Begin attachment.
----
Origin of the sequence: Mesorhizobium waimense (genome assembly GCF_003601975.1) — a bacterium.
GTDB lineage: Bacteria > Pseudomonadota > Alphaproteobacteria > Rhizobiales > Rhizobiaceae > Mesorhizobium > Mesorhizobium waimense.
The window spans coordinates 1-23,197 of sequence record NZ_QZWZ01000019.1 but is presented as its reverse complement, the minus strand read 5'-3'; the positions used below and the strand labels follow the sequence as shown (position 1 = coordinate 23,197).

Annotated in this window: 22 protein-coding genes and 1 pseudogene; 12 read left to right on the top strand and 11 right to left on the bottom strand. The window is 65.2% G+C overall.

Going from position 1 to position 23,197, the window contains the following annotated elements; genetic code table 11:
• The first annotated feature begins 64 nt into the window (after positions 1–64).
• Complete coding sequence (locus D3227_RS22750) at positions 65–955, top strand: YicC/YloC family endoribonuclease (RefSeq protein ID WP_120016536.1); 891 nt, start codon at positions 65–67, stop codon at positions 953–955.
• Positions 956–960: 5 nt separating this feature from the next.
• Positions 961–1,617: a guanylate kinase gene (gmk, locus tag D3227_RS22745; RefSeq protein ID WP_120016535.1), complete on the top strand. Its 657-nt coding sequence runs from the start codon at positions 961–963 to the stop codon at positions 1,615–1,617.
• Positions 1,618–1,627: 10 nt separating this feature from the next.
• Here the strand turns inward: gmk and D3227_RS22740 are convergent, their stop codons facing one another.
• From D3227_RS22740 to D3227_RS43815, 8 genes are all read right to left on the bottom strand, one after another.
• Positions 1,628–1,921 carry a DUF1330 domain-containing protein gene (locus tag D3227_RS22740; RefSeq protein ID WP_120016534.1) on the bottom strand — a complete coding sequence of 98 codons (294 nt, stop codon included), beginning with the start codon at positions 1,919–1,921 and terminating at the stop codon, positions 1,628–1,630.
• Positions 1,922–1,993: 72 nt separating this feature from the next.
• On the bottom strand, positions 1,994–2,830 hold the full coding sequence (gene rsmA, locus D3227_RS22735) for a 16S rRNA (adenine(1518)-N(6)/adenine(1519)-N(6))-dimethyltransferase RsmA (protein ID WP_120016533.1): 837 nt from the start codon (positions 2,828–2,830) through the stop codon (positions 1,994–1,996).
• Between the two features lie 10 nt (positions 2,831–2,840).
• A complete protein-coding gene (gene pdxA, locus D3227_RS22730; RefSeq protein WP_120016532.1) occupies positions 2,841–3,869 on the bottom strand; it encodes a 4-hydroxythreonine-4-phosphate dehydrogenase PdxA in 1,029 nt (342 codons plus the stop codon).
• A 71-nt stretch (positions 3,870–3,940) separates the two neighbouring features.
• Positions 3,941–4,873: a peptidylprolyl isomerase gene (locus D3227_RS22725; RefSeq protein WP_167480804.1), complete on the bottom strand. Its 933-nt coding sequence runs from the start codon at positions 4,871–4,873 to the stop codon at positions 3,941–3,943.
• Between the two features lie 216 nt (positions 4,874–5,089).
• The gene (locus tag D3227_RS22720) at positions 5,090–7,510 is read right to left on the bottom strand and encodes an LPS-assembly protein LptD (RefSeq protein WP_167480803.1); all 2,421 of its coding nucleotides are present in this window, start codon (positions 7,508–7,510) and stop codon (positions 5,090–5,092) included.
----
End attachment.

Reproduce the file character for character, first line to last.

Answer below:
Origin of the sequence: Mesorhizobium waimense (genome assembly GCF_003601975.1) — a bacterium.
GTDB lineage: Bacteria > Pseudomonadota > Alphaproteobacteria > Rhizobiales > Rhizobiaceae > Mesorhizobium > Mesorhizobium waimense.
The window spans coordinates 1-23,197 of sequence record NZ_QZWZ01000019.1 but is presented as its reverse complement, the minus strand read 5'-3'; the positions used below and the strand labels follow the sequence as shown (position 1 = coordinate 23,197).

Annotated in this window: 22 protein-coding genes and 1 pseudogene; 12 read left to right on the top strand and 11 right to left on the bottom strand. The window is 65.2% G+C overall.

Going from position 1 to position 23,197, the window contains the following annotated elements; genetic code table 11:
• The first annotated feature begins 64 nt into the window (after positions 1–64).
• Complete coding sequence (locus D3227_RS22750) at positions 65–955, top strand: YicC/YloC family endoribonuclease (RefSeq protein ID WP_120016536.1); 891 nt, start codon at positions 65–67, stop codon at positions 953–955.
• Positions 956–960: 5 nt separating this feature from the next.
• Positions 961–1,617: a guanylate kinase gene (gmk, locus tag D3227_RS22745; RefSeq protein ID WP_120016535.1), complete on the top strand. Its 657-nt coding sequence runs from the start codon at positions 961–963 to the stop codon at positions 1,615–1,617.
• Positions 1,618–1,627: 10 nt separating this feature from the next.
• Here the strand turns inward: gmk and D3227_RS22740 are convergent, their stop codons facing one another.
• From D3227_RS22740 to D3227_RS43815, 8 genes are all read right to left on the bottom strand, one after another.
• Positions 1,628–1,921 carry a DUF1330 domain-containing protein gene (locus tag D3227_RS22740; RefSeq protein ID WP_120016534.1) on the bottom strand — a complete coding sequence of 98 codons (294 nt, stop codon included), beginning with the start codon at positions 1,919–1,921 and terminating at the stop codon, positions 1,628–1,630.
• Positions 1,922–1,993: 72 nt separating this feature from the next.
• On the bottom strand, positions 1,994–2,830 hold the full coding sequence (gene rsmA, locus D3227_RS22735) for a 16S rRNA (adenine(1518)-N(6)/adenine(1519)-N(6))-dimethyltransferase RsmA (protein ID WP_120016533.1): 837 nt from the start codon (positions 2,828–2,830) through the stop codon (positions 1,994–1,996).
• Between the two features lie 10 nt (positions 2,831–2,840).
• A complete protein-coding gene (gene pdxA, locus D3227_RS22730; RefSeq protein WP_120016532.1) occupies positions 2,841–3,869 on the bottom strand; it encodes a 4-hydroxythreonine-4-phosphate dehydrogenase PdxA in 1,029 nt (342 codons plus the stop codon).
• A 71-nt stretch (positions 3,870–3,940) separates the two neighbouring features.
• Positions 3,941–4,873: a peptidylprolyl isomerase gene (locus D3227_RS22725; RefSeq protein WP_167480804.1), complete on the bottom strand. Its 933-nt coding sequence runs from the start codon at positions 4,871–4,873 to the stop codon at positions 3,941–3,943.
• Between the two features lie 216 nt (positions 4,874–5,089).
• The gene (locus tag D3227_RS22720) at positions 5,090–7,510 is read right to left on the bottom strand and encodes an LPS-assembly protein LptD (RefSeq protein WP_167480803.1); all 2,421 of its coding nucleotides are present in this window, start codon (positions 7,508–7,510) and stop codon (positions 5,090–5,092) included.